Elizondo: Have you been offered money for your home here?

Alves da Silva: Yes, the first offer was 20,000 reais (about US $11,300). But I didn't accept that, so the last offer was 20,800 reais (about $11,700). That can't buy a piece of dirt in Altamira anymore. (Norte Energia) is offering compensation that they say is for a person to re-start, but really this is for a person to sleep under a bridge, it doesn't allow anybody to start a new life.

Elizondo: The people building this dam, and the Brazilian government, say that Belo Monte is necessary for Brazil and any negatives impacts will be offset by all the people the dam helps. How do you respond to this?

Alves da Silva: The people who ask for the construction of the dam are businessmen. Certainly they are going to make money and there will be money going around this region. Those people were the ones asking for the dam to come to expand their businesses. It's just that they didn't think about what the dam destroys. They only thought about filling their pockets with money.

They are people who do not value nature. They are people who don't know how much value one of these trees is worth. They sit behind a desk on a chair with wheels all day. Those people don't have any idea what a hydroelectric dam does, and the environmental impact it is going to cause. And peoples' lives destroyed.

Elizondo: Those who support the dam say Brazil will have a more secure future in terms of meeting energy needs.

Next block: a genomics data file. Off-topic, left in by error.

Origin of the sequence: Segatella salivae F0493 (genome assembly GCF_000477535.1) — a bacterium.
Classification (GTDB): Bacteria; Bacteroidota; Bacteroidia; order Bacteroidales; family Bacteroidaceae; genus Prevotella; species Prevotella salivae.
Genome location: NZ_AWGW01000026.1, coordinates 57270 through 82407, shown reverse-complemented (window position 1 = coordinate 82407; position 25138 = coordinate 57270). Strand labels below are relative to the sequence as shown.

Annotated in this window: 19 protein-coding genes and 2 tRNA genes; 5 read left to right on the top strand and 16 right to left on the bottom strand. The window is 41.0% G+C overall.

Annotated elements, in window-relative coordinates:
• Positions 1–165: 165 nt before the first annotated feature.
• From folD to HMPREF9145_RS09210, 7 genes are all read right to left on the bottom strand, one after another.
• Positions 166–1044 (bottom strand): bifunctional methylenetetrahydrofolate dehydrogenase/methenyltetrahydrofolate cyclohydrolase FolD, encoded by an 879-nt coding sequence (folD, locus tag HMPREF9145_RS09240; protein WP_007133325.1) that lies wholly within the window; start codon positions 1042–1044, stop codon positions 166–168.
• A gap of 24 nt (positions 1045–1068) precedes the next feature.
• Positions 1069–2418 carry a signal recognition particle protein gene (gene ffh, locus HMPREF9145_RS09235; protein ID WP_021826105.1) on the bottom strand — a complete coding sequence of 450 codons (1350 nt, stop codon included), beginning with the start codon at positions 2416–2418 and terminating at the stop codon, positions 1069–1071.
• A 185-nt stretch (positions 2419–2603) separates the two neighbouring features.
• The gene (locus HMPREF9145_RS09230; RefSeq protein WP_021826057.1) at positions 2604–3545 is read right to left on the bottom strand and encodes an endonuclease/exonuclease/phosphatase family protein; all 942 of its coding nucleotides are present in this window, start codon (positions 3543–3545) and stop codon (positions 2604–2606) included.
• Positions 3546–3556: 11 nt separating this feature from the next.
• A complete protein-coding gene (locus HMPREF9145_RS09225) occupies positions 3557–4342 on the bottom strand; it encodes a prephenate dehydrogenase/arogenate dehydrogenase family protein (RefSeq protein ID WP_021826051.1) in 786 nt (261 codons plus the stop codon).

Alves da Silva: What I see is destruction. The north of Brazil doesn't even need energy. We have Tucurui (another dam) here already. This energy from Belo Monte is going to destroy our river, and destroy our region, but the energy will go to the south of the country where there is already electricity. That is what upsets people the most here.

Elizondo: Do you feel as though you have lost the fight to stop Belo Monte? Where will you go from here?

Alves da Silva: I consider myself one of those who has been defeated here. The government is planning 22 hydroelectric dams that are going to be built in the Amazon. How many rivers are going to be destroyed? How many people are going to lose their homes?

For me, I will move from here. But where I am going there is no place for me to fish, and nobody to sell to. My life will change totally. I don't know how my life is going to be from now on. Only God knows.

Source:
Al Jazeera
Topics in this article
People
Country
City
Organisation
Featured on Al Jazeera
More than one-quarter of Gaza's population has been displaced, causing a humanitarian crisis.
Ministers and MPs caught on camera sleeping through important speeches have sparked criticism that they are not working.
Muslim charities claim discrimination after major UK banks began closing their accounts.
Italy struggles to deal with growing flood of migrants willing to risk their lives to reach the nearest European shores.
Featured
Study says tipping point reached as poachers kill 7 percent of African elephants annually; birth rate is 5 percent.
Zimbabwe's leader given rotating chairmanship of 15-member nation bloc a year after he won disputed presidential polls.
Government regulations and security fears are choking the once thriving industry in India-administered Kashmir.
Is fast-track deportation for 60,000 migrant children from Latin America obstructing due process?
Feminist Initiative is fiercely campaigning to enter Sweden's parliament after the September elections.
join our mailing list